Bank of America, N.A. v. SBH 4 Homeowners' Association et al, No. 2:2016cv00487 - Document 50 (D. Nev. 2018)

Court Description: ORDER granting 38 Motion for Summary Judgment; ORDER denying 40 Motion for Summary Judgment; Signed by Chief Judge Gloria M. Navarro on 4/4/2018. (Copies have been distributed pursuant to the NEF - JM)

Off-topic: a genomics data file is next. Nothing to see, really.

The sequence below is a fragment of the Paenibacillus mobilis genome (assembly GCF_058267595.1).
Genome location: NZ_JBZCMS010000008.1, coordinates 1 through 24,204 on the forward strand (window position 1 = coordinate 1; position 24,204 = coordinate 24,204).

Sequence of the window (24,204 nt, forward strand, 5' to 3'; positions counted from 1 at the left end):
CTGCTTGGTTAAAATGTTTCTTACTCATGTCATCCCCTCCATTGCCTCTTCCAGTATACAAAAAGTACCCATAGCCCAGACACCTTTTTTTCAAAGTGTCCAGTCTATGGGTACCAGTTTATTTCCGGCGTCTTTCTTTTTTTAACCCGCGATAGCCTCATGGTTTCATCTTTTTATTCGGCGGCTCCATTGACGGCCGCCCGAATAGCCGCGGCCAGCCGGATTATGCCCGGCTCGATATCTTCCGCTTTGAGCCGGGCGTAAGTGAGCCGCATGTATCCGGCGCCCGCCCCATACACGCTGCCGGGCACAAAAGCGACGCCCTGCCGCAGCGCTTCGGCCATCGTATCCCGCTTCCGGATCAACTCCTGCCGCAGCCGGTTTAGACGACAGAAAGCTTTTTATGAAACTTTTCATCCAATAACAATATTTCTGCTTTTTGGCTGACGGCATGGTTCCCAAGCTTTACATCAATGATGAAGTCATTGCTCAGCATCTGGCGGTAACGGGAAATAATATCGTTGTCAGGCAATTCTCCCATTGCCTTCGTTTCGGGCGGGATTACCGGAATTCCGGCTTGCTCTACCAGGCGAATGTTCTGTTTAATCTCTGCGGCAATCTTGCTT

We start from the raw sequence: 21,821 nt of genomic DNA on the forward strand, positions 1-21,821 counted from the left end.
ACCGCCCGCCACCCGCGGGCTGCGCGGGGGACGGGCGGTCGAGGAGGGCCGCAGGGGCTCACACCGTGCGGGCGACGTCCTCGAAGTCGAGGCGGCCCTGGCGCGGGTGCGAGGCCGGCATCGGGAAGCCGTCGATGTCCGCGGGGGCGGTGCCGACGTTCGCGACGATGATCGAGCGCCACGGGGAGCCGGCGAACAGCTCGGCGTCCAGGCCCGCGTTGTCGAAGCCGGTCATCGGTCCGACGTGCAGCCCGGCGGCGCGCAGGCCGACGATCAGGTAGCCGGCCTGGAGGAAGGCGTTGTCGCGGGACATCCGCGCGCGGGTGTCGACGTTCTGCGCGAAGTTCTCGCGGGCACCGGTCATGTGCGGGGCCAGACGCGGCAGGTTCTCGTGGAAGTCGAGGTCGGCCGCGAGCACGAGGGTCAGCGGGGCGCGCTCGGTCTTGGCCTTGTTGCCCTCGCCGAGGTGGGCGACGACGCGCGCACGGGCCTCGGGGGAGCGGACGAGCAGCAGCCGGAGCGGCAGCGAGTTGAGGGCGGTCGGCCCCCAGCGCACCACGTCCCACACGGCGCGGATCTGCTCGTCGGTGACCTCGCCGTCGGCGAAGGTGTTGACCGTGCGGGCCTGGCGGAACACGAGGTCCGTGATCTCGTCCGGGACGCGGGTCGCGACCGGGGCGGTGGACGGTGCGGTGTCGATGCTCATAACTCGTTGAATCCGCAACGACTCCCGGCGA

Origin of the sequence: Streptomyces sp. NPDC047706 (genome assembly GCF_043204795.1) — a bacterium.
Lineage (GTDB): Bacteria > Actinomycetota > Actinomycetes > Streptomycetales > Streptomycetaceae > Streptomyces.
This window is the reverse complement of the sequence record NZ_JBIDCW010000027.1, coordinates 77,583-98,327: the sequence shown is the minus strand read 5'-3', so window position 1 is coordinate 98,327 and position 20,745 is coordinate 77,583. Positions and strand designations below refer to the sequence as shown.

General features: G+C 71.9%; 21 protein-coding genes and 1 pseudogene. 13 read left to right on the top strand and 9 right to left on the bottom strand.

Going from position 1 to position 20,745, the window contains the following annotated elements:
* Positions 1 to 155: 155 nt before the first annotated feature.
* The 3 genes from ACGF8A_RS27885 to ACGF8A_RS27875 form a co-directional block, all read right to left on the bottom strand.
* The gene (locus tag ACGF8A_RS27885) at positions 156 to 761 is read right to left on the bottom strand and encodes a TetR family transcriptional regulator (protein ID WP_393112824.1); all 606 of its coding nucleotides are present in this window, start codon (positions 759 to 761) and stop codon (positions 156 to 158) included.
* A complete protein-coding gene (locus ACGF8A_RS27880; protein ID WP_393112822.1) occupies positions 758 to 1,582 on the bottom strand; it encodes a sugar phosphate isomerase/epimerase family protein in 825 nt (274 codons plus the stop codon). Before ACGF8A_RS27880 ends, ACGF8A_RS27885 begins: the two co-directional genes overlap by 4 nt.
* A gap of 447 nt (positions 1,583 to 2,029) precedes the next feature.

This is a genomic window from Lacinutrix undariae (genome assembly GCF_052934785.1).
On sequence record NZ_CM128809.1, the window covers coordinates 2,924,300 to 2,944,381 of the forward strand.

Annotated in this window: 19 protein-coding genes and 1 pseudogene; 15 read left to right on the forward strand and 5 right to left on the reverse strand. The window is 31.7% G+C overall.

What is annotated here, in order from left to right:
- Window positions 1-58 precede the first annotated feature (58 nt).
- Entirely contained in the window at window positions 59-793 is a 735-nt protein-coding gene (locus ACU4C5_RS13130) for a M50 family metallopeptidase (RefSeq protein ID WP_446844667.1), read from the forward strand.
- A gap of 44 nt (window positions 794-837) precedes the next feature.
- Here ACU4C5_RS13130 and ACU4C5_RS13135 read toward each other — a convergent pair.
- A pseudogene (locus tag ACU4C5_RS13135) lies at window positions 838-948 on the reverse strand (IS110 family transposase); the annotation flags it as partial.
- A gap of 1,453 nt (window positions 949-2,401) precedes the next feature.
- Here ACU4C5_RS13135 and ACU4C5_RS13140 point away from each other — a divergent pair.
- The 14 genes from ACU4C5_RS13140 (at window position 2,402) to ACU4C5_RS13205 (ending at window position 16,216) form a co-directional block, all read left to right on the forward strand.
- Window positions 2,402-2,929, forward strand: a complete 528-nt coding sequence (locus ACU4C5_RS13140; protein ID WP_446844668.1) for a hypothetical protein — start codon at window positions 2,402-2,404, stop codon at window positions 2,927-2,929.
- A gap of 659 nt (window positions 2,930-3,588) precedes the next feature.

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Bank of America, N.A. v. SBH 4 Homeowners' Association et al Doc. 50 1 UNITED STATES DISTRICT COURT 2 DISTRICT OF NEVADA 3 BANK OF AMERICA, N.A., 4 Plaintiff, 5 vs. 6 7 8 SBH 4 HOMEOWNERS’ ASSOCIATION; BDJ INVESTMENTS, LLC; and NEVADA ASSOCIATION SERVICES, INC., Defendants. 9 ) ) ) ) ) ) ) ) ) ) ) Case No.: 2:16-cv-00487-GMN-PAL ORDER 10 11 Pending before the Court is the Motion for Summary Judgment, (ECF No. 38), filed by 12 Plaintiff Bank of America, N.A. (“BANA”). Defendants BDJ Investments, LLC (“BDJ”) and 13 SBH 4 Homeowners’ Association (“HOA”) (collectively “Defendants”) filed Responses, (see 14 ECF Nos. 41, 47), to which BANA filed a Reply, (see ECF No. 48). Also pending before the Court is BDJ’s Motion for Summary Judgment, (ECF No. 40). 15 16 BANA filed a Response, (ECF No. 45), and HOA failed to file a reply, and the time to do so 17 has passed. For the reasons discussed below, the Court GRANTS BANA’s Motion and 18 DENIES HOA’s Motion. 19 I. 20 BACKGROUND BANA filed its Complaint on March 7, 2016, asserting claims involving the non-judicial 21 foreclosure on real property located at 1852 Vida Pacifica Street, Las Vegas, NV 89115 (the 22 “Property”). (Compl. ¶ 7, ECF No. 1). On September 29, 2008, non-parties Juan F. Castillo 23 and Priscila A. Castillo purchased the Property by way of a loan in the amount of $163,041.00 24 secured by a Deed of Trust (“DOT”) recorded September 30, 2008. (Id. ¶ 13). 25 On February 24, 2010, HOA, through its agent Nevada Association Services, Inc. (“NAS”), recorded a notice of delinquent assessment lien and a notice of default and election to Page 1 of 6 1 sell to satisfy the delinquent assessment lien. (Id. ¶ 16). On August 20, 2010, HOA recorded a 2 notice of foreclosure sale. (Id. ¶ 17). On September 7, 2012, BDJ purchased the Property at the 3 foreclosure sale pursuant to NRS § 116.1113. (Id. ¶ 27). 4 BANA asserts the following causes of action against various parties involved in the 5 foreclosure and subsequent sales of the Property: (1) quiet title with a requested remedy of 6 declaratory judgment; (2) breach of Nevada Revised Statute (“NRS”) 116.1113; (3) wrongful 7 foreclosure; (4) injunctive relief. (Id.). 8 II. 9 LEGAL STANDARD The Federal Rules of Civil Procedure provide for summary adjudication when the 10 pleadings, depositions, answers to interrogatories, and admissions on file, together with the 11 affidavits, if any, show that “there is no genuine dispute as to any material fact and the movant 12 is entitled to judgment as a matter of law.” Fed. R. Civ. P. 56(a). Material facts are those that 13 may affect the outcome of the case. Anderson v. Liberty Lobby, Inc., 477 U.S. 242, 248 (1986). 14 A dispute as to a material fact is genuine if there is sufficient evidence for a reasonable jury to 15 return a verdict for the nonmoving party. Id. “Summary judgment is inappropriate if 16 reasonable jurors, drawing all inferences in favor of the nonmoving party, could return a verdict 17 in the nonmoving party’s favor.” Diaz v. Eagle Produce Ltd. P’ship, 521 F.3d 1201, 1207 (9th 18 Cir. 2008) (citing United States v. Shumway, 199 F.3d 1093, 1103–04 (9th Cir. 1999)). A 19 principal purpose of summary judgment is “to isolate and dispose of factually unsupported 20 claims.” Celotex Corp. v. Catrett, 477 U.S. 317, 323–24 (1986). 21 In determining summary judgment, a court applies a burden-shifting analysis. “When 22 the party moving for summary judgment would bear the burden of proof at trial, it must come 23 forward with evidence which would entitle it to a directed verdict if the evidence went 24 uncontroverted at trial. In such a case, the moving party has the initial burden of establishing 25 the absence of a genuine issue of fact on each issue material to its case.” C.A.R. Transp. Page 2 of 6 1 Brokerage Co. v. Darden Rests., Inc., 213 F.3d 474, 480 (9th Cir. 2000) (citations omitted). In 2 contrast, when the nonmoving party bears the burden of proving the claim or defense, the 3 moving party can meet its burden in two ways: (1) by presenting evidence to negate an 4 essential element of the nonmoving party’s case; or (2) by demonstrating that the nonmoving 5 party failed to make a showing sufficient to establish an element essential to that party’s case 6 on which that party will bear the burden of proof at trial. Celotex Corp., 477 U.S. at 323–24. If 7 the moving party fails to meet its initial burden, summary judgment must be denied and the 8 court need not consider the nonmoving party’s evidence. Adickes v. S.H. Kress & Co., 398 U.S. 9 144, 159–60 (1970). 10 If the moving party satisfies its initial burden, the burden then shifts to the opposing 11 party to establish that a genuine issue of material fact exists. Matsushita Elec. Indus. Co. v. 12 Zenith Radio Corp., 475 U.S. 574, 586 (1986). To establish the existence of a factual dispute, 13 the opposing party need not establish a material issue of fact conclusively in its favor. It is 14 sufficient that “the claimed factual dispute be shown to require a jury or judge to resolve the 15 parties’ differing versions of the truth at trial.” T.W. Elec. Serv., Inc. v. Pac. Elec. Contractors 16 Ass’n, 809 F.2d 626, 631 (9th Cir. 1987). In other words, the nonmoving party cannot avoid 17 summary judgment by relying solely on conclusory allegations that are unsupported by factual 18 data. Taylor v. List, 880 F.2d 1040, 1045 (9th Cir. 1989). Instead, the opposition must go 19 beyond the assertions and allegations of the pleadings and set forth specific facts by producing 20 competent evidence that shows a genuine issue for trial. Celotex Corp., 477 U.S. at 324. 21 At summary judgment, a court’s function is not to weigh the evidence and determine the 22 truth but to determine whether there is a genuine issue for trial. Anderson, 477 U.S. at 249. The 23 evidence of the nonmovant is “to be believed, and all justifiable inferences are to be drawn in 24 his favor.” Id. at 255. But if the evidence of the nonmoving party is merely colorable or is not 25 significantly probative, summary judgment may be granted. Id. at 249–50. Page 3 of 6 1 II. DISCUSSION 2 BANA asserts claims against Defendants for quiet title, violation of NRS § 116.1113, 3 wrongful foreclosure, and injunctive relief. The Court first considers the impact of the Ninth 4 Circuit’s ruling in Bourne Valley Court Trust v. Wells Fargo Bank, NA, 832 F.3d 1154 (9th Cir. 5 2016), cert. denied, No. 16-1208, 2017 WL 1300223 (U.S. June 26, 2017), before turning to 6 BANA’s individual claims. 7 A. 8 In Bourne Valley, the Ninth Circuit held that NRS § 116.3116’s “‘opt-in’ notice scheme, 9 The Scope and Effect of Bourne Valley which required a homeowners’ association to alert a mortgage lender that it intended to 10 foreclose only if the lender had affirmatively requested notice, facially violated the lender’s 11 constitutional due process rights under the Fourteenth Amendment to the Federal Constitution.” 12 Bourne Valley, 832 F.3d at 1156. Specifically, the Court of Appeals found that by enacting the 13 statute, the legislature acted to adversely affect the property interests of mortgage lenders, and 14 was thus required to provide “notice reasonably calculated, under all circumstances, to apprise 15 interested parties of the pendency of the action and afford them an opportunity to present their 16 objections.” Id. at 1159. The statute’s opt-in notice provisions therefore violated the Fourteenth 17 Amendment’s Due Process Clause because they impermissibly “shifted the burden of ensuring 18 adequate notice from the foreclosing homeowners’ association to a mortgage lender.” Id. 19 The necessary implication of the Ninth Circuit’s opinion in Bourne Valley is that the 20 petitioner succeeded in showing that no set of circumstances exists under which the opt-in 21 notice provisions of NRS § 116.3116 would pass constitutional muster. See, e.g., United States 22 v. Salerno, 481 U.S. 739, 745 (1987) (“A facial challenge to a legislative Act is, of course, the 23 most difficult challenge to mount successfully, since the challenger must establish that no set of 24 circumstances exists under which the Act would be valid.”); William Jefferson & Co. v. Bd. of 25 Assessment & Appeals No. 3 ex rel. Orange Cty., 695 F.3d 960, 963 (9th Cir. 2012) (applying Page 4 of 6 1 Salerno to facial procedural due process challenge under the Fourteenth Amendment). The fact 2 that a statute “might operate unconstitutionally under some conceivable set of circumstances is 3 insufficient to render it wholly invalid.” Salerno, 481 U.S. at 745. To put it slightly differently, 4 if there were any conceivable set of circumstances where the application of a statute would not 5 violate the constitution, then a facial challenge to the statute would necessarily fail. See, e.g., 6 United States v. Inzunza, 638 F.3d 1006, 1019 (9th Cir. 2011) (holding that a facial challenge to 7 a statute necessarily fails if an as-applied challenge has failed because the plaintiff must 8 “establish that no set of circumstances exists under which the [statute] would be valid”). 9 Here, the Ninth Circuit expressly invalidated the “opt-in notice scheme” of NRS 10 § 116.3116, which it pinpointed in NRS 116.3116(2). Bourne Valley, 832 F.3d at 1158. In 11 addition, this Court understands Bourne Valley also to invalidate NRS 116.311635(1)(b)(2), 12 which also provides for opt-in notice to interested third parties. According to the Ninth Circuit, 13 therefore, these provisions are unconstitutional in each and every application; no conceivable 14 set of circumstances exists under which the provisions would be valid. The factual 15 particularities surrounding the foreclosure notices in this case—which would be of paramount 16 importance in an as-applied challenge—cannot save the facially unconstitutional statutory 17 provisions. In fact, it bears noting that in Bourne Valley, the Ninth Circuit indicated that the 18 petitioner had not shown that it did not receive notice of the impending foreclosure sale. Thus, 19 the Ninth Circuit declared the statute’s provisions facially unconstitutional notwithstanding the 20 possibility that the petitioner may have had actual notice of the sale. 21 Accordingly, the HOA foreclosed under a facially unconstitutional notice scheme, and 22 thus the HOA foreclosure cannot have extinguished the DOT. Therefore, the Court must quiet 23 title as a matter of law in favor of BANA as assignee of the DOT. 24 25 Page 5 of 6 1 B. 2 Plaintiff’s Remaining Claims for Violation of NRS § 116.1113, Wrongful Foreclosure, and Injunctive Relief 3 In its prayer for relief, BANA requests primarily a declaration that BDJ purchased the 4 Property subject to its DOT. (See Compl. 14:13–14). The other relief requested—with the 5 exception of the injunctive relief—is phrased in the alternative. (See id. ¶¶ 58–73). Therefore, 6 because the Court grants summary judgment for BANA on its quiet title claim, BANA has 7 received the relief it requested. Accordingly, the Court dismisses BANA’s second and third 8 causes of action as moot. 9 With regard to BANA’s request for a preliminary injunction pending a determination by 10 the Court concerning the parties’ respective rights and interests, the Court’s grant of summary 11 judgment for BANA moots this claim, and it is therefore dismissed. 12 III. 13 14 15 16 17 18 CONCLUSION IT IS HEREBY ORDERED that BANA’s Motion for Summary Judgment, (ECF No. 38), is GRANTED pursuant to the foregoing. IT IS FURTHER ORDERED that BDJ’s Motion for Summary Judgment, (ECF No. 40), is DENIED. IT IS FURTHER ORDERED that BANA’s remaining claims are DISMISSED with prejudice. 19 The Clerk of Court is ordered to close the case. 20 4 DATED this _____ day of April, 2018. 21 22 23 ___________________________________ 24 Gloria M. Navarro, Chief Judge United States District Judge 25 Page 6 of 6